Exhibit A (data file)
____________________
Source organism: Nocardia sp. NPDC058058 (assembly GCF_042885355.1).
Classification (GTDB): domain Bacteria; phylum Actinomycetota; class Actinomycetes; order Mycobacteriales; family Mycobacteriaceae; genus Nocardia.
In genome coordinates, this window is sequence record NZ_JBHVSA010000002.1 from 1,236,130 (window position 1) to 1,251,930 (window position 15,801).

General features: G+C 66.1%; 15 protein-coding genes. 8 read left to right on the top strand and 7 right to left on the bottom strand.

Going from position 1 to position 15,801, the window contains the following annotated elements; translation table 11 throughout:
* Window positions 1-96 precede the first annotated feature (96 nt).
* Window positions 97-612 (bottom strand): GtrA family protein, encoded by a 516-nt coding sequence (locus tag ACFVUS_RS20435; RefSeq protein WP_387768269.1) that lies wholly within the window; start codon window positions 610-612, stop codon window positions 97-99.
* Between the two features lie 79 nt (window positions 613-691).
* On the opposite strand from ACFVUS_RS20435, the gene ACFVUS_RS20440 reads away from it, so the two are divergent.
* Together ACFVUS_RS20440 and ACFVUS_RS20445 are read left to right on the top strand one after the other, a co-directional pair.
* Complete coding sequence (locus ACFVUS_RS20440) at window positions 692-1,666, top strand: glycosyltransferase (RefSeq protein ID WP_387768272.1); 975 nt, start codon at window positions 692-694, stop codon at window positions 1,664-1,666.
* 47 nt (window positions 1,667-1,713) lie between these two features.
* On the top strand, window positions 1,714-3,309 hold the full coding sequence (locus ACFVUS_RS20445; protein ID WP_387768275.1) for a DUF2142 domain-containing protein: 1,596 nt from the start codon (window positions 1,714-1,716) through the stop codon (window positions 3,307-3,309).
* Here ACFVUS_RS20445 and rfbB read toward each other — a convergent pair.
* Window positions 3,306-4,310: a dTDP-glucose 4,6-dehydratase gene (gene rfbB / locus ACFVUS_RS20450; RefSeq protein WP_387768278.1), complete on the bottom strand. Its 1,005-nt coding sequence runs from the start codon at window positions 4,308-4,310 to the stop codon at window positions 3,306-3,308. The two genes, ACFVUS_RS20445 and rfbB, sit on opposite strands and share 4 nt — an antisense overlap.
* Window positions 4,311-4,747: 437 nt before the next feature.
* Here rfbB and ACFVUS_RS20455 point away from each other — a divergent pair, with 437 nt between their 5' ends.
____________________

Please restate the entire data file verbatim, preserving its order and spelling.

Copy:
Source organism: Nocardia sp. NPDC058058 (assembly GCF_042885355.1).
Classification (GTDB): domain Bacteria; phylum Actinomycetota; class Actinomycetes; order Mycobacteriales; family Mycobacteriaceae; genus Nocardia.
In genome coordinates, this window is sequence record NZ_JBHVSA010000002.1 from 1,236,130 (window position 1) to 1,251,930 (window position 15,801).

General features: G+C 66.1%; 15 protein-coding genes. 8 read left to right on the top strand and 7 right to left on the bottom strand.

Going from position 1 to position 15,801, the window contains the following annotated elements; translation table 11 throughout:
* Window positions 1-96 precede the first annotated feature (96 nt).
* Window positions 97-612 (bottom strand): GtrA family protein, encoded by a 516-nt coding sequence (locus tag ACFVUS_RS20435; RefSeq protein WP_387768269.1) that lies wholly within the window; start codon window positions 610-612, stop codon window positions 97-99.
* Between the two features lie 79 nt (window positions 613-691).
* On the opposite strand from ACFVUS_RS20435, the gene ACFVUS_RS20440 reads away from it, so the two are divergent.
* Together ACFVUS_RS20440 and ACFVUS_RS20445 are read left to right on the top strand one after the other, a co-directional pair.
* Complete coding sequence (locus ACFVUS_RS20440) at window positions 692-1,666, top strand: glycosyltransferase (RefSeq protein ID WP_387768272.1); 975 nt, start codon at window positions 692-694, stop codon at window positions 1,664-1,666.
* 47 nt (window positions 1,667-1,713) lie between these two features.
* On the top strand, window positions 1,714-3,309 hold the full coding sequence (locus ACFVUS_RS20445; protein ID WP_387768275.1) for a DUF2142 domain-containing protein: 1,596 nt from the start codon (window positions 1,714-1,716) through the stop codon (window positions 3,307-3,309).
* Here ACFVUS_RS20445 and rfbB read toward each other — a convergent pair.
* Window positions 3,306-4,310: a dTDP-glucose 4,6-dehydratase gene (gene rfbB / locus ACFVUS_RS20450; RefSeq protein WP_387768278.1), complete on the bottom strand. Its 1,005-nt coding sequence runs from the start codon at window positions 4,308-4,310 to the stop codon at window positions 3,306-3,308. The two genes, ACFVUS_RS20445 and rfbB, sit on opposite strands and share 4 nt — an antisense overlap.
* Window positions 4,311-4,747: 437 nt before the next feature.
* Here rfbB and ACFVUS_RS20455 point away from each other — a divergent pair, with 437 nt between their 5' ends.